The Sierra Leone Web


"Unity, Freedom and Justice"


27 APRIL 2000


Fellow citizens:

Let us congratulate ourselves on this joyous occasion, the thirty-ninth anniversary of our independence. We have every reason to be do so because this time last year the tragedy of our capital, Freetown, was still fresh in our minds. We had mixed feelings about peace and security in our beloved country. We were also at that precarious stage between the threat of a continuation of a brutal rebel war, and the hope that the internal consultations among the rebels which were about to begin in Lome would lead to the long-awaited peace accord. Most of us were optimistic. Others were apprehensive. Still others were not sure whether the RUF and its allies would finally respond positively to our numerous overtures for dialogue; and whether they would ever listen to the cry of our people and accept the fact that each and every one of us in this country has a right, an inalienable right, to live in peace and security.

Today, a year later, we have a Peace Agreement, an agreement which has laid a strong foundation for lasting peace and security in our war-torn country. Granted that the pace of disarmament, demobilisation and reintegration, the most important provisions of the Agreement, could have been faster. Granted that there have been too many interruptions and acts of defiance in the process of consolidating the peace. However, can anyone imagine where we would have been today without the Lomé Peace Agreement? By all accounts the Lomé Peace Agreement has brought us some relief, great relief. I firmly believe that the present momentum in the DDR programme will be maintained, and that we shall soon reap the full benefits of the bold decision, indeed the sacrifice we made last July to sign that historic document on your behalf.

Fellow citizens, I have chosen "Unity, Freedom and Justice" as the theme of this independence anniversary message. This, as you know is the motto of our country. I chose it because we should, at this turning point in our history, seriously try to understand our national principles and objectives, and apply them in our relations with each other. Having experienced the destructive consequences of divisiveness during the last nine years, now is the time for us to unite our strength in the larger interest of the nation.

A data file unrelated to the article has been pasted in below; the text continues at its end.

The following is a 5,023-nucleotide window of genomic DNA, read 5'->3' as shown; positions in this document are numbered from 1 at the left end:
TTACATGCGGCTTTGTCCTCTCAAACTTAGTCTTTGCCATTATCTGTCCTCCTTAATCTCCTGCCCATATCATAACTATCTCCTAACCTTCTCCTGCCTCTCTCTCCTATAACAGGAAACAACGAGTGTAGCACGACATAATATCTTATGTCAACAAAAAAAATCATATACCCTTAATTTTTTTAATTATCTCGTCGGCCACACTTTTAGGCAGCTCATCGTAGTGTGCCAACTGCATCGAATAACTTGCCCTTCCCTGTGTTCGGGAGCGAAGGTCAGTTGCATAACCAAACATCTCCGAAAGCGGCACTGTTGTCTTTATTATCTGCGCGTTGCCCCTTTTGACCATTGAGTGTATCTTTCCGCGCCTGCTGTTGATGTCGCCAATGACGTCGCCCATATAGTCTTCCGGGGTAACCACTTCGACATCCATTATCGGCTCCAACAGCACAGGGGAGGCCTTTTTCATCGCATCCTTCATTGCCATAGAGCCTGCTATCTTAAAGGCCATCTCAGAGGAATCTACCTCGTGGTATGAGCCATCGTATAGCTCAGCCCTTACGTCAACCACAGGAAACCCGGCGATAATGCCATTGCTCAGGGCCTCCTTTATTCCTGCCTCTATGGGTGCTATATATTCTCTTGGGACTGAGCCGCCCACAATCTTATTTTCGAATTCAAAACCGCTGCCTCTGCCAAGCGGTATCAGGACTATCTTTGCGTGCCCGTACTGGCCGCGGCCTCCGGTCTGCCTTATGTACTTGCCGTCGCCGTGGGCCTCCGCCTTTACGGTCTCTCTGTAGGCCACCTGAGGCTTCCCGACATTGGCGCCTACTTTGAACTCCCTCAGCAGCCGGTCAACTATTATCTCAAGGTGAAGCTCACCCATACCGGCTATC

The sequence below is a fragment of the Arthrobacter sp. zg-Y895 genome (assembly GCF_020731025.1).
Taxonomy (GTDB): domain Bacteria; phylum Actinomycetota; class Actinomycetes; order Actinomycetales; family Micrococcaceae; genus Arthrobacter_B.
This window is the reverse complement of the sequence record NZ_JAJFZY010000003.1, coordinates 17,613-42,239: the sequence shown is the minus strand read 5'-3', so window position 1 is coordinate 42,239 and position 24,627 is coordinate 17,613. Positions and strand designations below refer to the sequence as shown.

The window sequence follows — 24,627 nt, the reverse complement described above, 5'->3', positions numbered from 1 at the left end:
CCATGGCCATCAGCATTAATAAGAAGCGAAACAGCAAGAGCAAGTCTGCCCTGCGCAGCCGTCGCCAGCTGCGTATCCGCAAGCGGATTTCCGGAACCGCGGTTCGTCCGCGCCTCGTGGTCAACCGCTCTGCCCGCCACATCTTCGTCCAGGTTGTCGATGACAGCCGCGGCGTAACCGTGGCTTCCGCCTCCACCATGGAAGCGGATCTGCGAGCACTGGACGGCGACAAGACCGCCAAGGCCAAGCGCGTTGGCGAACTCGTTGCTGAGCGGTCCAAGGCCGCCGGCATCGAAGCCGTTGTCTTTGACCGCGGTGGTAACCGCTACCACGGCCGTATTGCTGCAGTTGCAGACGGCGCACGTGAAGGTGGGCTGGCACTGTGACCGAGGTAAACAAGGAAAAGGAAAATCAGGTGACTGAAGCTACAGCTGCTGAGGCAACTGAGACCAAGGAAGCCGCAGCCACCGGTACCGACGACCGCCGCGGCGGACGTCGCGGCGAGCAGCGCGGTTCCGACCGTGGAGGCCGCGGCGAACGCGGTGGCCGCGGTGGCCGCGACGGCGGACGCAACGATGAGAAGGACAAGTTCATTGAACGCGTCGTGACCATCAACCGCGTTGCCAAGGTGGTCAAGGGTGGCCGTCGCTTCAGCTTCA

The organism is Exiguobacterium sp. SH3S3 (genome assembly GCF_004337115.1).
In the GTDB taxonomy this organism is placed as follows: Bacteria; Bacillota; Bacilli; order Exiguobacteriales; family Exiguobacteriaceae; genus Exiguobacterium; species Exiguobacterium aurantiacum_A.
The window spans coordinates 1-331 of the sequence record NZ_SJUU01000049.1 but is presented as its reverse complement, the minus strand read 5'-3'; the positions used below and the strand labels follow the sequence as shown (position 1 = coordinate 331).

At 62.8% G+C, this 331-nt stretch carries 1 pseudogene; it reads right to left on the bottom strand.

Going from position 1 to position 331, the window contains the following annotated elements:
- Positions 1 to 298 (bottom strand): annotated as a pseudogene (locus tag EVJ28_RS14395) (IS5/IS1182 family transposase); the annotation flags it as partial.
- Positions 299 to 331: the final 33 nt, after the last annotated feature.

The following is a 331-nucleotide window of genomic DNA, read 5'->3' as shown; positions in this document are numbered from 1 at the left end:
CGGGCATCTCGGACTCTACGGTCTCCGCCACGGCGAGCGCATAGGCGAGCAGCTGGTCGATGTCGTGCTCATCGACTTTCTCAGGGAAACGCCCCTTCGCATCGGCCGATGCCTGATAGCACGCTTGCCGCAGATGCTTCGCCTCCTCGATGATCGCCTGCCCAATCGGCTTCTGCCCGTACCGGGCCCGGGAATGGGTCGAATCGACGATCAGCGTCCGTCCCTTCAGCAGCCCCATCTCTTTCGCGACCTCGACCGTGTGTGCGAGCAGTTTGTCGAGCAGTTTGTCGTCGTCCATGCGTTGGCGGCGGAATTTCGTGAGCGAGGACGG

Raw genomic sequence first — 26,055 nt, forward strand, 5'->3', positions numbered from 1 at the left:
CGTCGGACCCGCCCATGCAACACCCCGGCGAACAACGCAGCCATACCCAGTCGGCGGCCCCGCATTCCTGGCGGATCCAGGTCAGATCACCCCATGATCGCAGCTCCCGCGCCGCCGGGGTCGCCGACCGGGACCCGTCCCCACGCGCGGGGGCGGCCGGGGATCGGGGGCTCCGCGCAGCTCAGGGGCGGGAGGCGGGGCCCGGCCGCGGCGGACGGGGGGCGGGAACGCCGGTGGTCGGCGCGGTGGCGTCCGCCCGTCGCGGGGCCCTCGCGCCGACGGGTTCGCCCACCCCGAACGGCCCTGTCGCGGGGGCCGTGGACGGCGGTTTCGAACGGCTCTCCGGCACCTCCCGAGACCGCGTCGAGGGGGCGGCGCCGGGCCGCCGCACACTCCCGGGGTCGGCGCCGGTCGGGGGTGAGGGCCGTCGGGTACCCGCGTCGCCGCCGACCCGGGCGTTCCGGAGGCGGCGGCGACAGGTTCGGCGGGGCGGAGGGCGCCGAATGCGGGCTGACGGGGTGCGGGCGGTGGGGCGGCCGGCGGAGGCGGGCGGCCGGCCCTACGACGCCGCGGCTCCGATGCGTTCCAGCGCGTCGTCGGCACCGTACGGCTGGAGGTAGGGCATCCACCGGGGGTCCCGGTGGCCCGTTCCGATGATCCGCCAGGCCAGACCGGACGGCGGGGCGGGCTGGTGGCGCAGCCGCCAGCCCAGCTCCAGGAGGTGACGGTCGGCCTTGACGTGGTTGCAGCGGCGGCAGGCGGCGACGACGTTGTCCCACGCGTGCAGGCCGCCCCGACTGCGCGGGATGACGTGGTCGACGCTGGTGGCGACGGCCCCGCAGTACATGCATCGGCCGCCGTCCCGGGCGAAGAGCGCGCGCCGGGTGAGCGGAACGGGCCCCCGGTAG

We cannot speak about peace without guarantees for the safety and security of all Sierra Leoneans. By the same token, we cannot expect to succeed in consolidating the peace if we encourage and exploit regional, tribal and even gender differences to the detriment of the unity and integrity of the nation. We cannot expect to achieve national integration, or maintain stability, if we continue to create spheres of influence and indiscriminate exploitation within the territory of Sierra Leone. It is worth restating that there is one and only one united Sierra Leone, with one and only one government. In this regard, I would like to assure you that my concept of unity is still based on ethnic and religious tolerance, political inclusion, and consensus in decision-making. These are and should remain the hallmarks of our democracy.

When the Union Jack was lowered, and our green white and blue flag raised at the Brookfields Stadium at midnight thirty-nine years ago on April 26, 1961, there was jubilation throughout the country. Sierra Leoneans were elated to witness the birth of our new independent sovereign nation. We were all proud that the process towards independence was, on the whole, peaceful. We had achieved our goal of freedom from colonialism without armed conflict, without the bloodshed generally associated with liberation struggles in other parts of the world.

Unfortunately, somewhere along the way, we seemed to have lost the spirit which had inspired our leaders to make the peaceful transition to freedom and independence. Unlike our former leaders who believed that freedom could be achieved without armed force, many of our compatriots regrettably, over the past eight or nine years, chose force, brute force, as the only means to pursue their objectives.